It’s then that Chuck makes a statement that could have huge ramifications for the future of his character, and the show. Speechifying to the assembled crowd and members of the press, he effectively writes off the law as toothless when it comes to reining in the lawless excess of the billionaire class. Does this mean he’ll relinquish his attorney generalship permanently, in favor of a more grass-roots approach to taking down Revere, Prince and their ilk? Stay tuned!
And what of Prince? His name is now on the wall of what used to be Axe Cap’s hallowed halls, but his comparatively mellow, even vaguely do-gooding approach is a hard sell to Axelrod’s hard-charging staff. True, he saves the life of Axe’s former right-hand-man, Mike Wagner (David Costabile), by calling 911 when Wags’s high-tech heart-monitoring ring reveals that Wags is having a heart attack while using his Peloton.
Wags is grateful for the save; “I’m not going out like Mr. Big,” he declares, in reference to another major TV character’s heart attack on a Peloton last month — and in what appears to be a brilliant bit of last-minute sound editing. But Wags is understandably resentful that he was being spied on through the ring, a gift from Prince to everyone in Axe Cap and Mase Cap. The incident only worsens relations between Prince and his new employees.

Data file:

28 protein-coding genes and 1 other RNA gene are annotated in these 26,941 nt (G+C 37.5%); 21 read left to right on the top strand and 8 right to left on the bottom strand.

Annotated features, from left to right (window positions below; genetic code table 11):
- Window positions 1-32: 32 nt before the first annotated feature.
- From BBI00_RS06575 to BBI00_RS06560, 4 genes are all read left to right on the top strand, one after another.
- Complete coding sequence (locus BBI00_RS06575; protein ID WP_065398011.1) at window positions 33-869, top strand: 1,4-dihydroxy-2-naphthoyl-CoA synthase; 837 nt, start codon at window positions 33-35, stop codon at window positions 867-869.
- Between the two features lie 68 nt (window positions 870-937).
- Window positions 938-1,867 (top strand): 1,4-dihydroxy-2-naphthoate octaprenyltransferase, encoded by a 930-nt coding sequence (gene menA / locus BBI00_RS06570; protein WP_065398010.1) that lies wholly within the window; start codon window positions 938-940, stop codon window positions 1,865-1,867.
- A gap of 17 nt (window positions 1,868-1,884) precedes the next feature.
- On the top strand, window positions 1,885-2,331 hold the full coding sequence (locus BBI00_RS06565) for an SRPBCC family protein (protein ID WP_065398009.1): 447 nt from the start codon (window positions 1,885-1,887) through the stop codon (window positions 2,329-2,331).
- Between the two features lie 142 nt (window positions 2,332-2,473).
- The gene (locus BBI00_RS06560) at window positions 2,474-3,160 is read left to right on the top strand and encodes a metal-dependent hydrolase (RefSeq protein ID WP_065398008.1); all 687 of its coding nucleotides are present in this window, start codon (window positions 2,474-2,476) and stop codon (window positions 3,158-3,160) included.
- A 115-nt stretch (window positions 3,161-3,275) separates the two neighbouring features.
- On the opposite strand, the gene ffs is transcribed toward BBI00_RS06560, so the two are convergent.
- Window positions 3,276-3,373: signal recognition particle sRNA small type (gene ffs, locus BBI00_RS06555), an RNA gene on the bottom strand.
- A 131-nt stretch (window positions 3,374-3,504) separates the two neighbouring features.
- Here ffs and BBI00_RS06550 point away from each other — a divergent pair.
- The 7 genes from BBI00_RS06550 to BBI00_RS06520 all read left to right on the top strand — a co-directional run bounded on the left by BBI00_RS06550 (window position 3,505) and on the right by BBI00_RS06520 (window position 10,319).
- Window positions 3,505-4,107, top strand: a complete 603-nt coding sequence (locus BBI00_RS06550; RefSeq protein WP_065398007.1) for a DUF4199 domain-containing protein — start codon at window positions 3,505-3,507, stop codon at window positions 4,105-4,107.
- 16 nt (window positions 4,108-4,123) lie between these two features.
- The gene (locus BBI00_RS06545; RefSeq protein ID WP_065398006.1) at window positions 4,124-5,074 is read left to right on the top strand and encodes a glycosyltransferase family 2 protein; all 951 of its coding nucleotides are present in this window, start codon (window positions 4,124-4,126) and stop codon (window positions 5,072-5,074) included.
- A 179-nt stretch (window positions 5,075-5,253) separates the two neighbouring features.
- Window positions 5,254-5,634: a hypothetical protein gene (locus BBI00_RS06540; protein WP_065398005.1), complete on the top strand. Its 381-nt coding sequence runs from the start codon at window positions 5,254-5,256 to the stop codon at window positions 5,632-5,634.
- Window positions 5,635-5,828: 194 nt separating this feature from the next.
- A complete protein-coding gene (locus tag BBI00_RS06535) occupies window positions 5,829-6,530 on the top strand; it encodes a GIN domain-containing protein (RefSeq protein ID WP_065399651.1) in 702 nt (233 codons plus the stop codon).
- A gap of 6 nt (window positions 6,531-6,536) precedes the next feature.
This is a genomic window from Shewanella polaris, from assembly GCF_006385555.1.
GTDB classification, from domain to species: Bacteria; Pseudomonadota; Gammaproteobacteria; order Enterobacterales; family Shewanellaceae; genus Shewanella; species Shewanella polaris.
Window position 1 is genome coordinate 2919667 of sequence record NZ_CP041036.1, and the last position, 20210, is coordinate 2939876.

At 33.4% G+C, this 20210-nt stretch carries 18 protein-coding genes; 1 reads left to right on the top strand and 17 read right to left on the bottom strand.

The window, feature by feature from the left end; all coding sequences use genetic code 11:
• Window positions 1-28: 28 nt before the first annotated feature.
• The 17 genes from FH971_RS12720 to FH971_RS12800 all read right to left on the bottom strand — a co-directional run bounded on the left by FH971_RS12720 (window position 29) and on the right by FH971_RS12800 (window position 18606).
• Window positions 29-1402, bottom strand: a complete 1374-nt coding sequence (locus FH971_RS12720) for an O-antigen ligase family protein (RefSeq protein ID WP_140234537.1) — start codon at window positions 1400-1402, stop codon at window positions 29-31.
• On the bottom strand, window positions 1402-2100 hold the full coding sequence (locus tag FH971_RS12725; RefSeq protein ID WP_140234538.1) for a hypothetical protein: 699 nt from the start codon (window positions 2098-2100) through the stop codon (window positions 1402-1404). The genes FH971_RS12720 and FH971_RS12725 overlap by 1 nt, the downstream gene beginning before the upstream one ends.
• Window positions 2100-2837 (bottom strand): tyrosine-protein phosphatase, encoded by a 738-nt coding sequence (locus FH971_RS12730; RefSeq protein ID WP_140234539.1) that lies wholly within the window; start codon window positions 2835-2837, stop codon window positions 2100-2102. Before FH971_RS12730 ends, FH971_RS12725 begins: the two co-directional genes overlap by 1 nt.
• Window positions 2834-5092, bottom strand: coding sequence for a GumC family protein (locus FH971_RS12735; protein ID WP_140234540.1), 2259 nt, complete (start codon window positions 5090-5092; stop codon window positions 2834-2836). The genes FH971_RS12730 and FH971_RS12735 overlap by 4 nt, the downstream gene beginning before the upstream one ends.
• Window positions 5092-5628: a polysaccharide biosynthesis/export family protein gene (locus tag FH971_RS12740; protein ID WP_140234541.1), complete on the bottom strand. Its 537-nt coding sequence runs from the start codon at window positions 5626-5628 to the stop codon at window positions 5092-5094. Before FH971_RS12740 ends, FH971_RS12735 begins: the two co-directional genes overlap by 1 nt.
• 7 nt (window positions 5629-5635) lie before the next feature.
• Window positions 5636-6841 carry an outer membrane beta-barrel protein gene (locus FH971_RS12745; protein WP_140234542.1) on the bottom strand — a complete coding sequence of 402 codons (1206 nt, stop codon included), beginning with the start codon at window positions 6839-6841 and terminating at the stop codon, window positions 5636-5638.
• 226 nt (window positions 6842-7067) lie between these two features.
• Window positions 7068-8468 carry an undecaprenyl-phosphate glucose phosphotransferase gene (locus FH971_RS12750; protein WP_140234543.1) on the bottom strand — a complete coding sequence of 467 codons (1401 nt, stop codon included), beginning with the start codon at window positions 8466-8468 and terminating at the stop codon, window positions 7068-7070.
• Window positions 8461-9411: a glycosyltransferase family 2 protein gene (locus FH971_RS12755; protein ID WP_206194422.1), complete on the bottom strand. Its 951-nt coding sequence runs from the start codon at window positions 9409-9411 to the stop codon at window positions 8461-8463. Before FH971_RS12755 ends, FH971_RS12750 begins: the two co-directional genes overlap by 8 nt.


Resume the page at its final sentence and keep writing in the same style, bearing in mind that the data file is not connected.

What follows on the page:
Prince’s dilemma is twofold. Not only must he either win over the existing employees or fire them en masse and start anew, he also has to persuade the Securities and Exchange Commission that he, unlike his predecessor, is on the up-and-up. He contemplates firing Wags until the fiendishly clever reveals his indispensable in-depth knowledge of the firm’s traders. He turns to the unctuous compliance officer Ari Spyros (Stephen Kunken) for guidance in identifying borderline-illegal maneuvers from the company’s past that he can give up to the S.E.C. to prove his good faith. Spyros points to a wall of file boxes: Turns out the vast majority of Axe Cap’s wheelings and dealings fall under this umbrella.
So, acting partially on the advice of Wendy Rhoades (Maggie Siff), he does what would have been unthinkable to Bobby Axelrod. He gathers all his employees and investors, including Revere and Charles Rhoades Sr. (Jeffrey DeMunn), and announces that he’s firing … the investors! From now on, he says, investors will have to prove themselves to the firm, not the other way around. Only the most pristine clients need apply to what he calls “The Prince List.” This is obviously a financial and reputational bloodletting in the short term, but Prince expects it to pay dividends in the end, both with the investor class and with his most recalcitrant, and most talented, employee, Taylor Mason (Asia Kate Dillon).
Which brings us to the big question asked by the episode, and perhaps by the entire show: Is there such a thing as an ethical billionaire? “Billionaires break the laws of decency, even while obeying the letter,” says Chuck. “By definition, having that much is criminal.” Prince disagrees; he’s a billionaire himself, so what did you expect?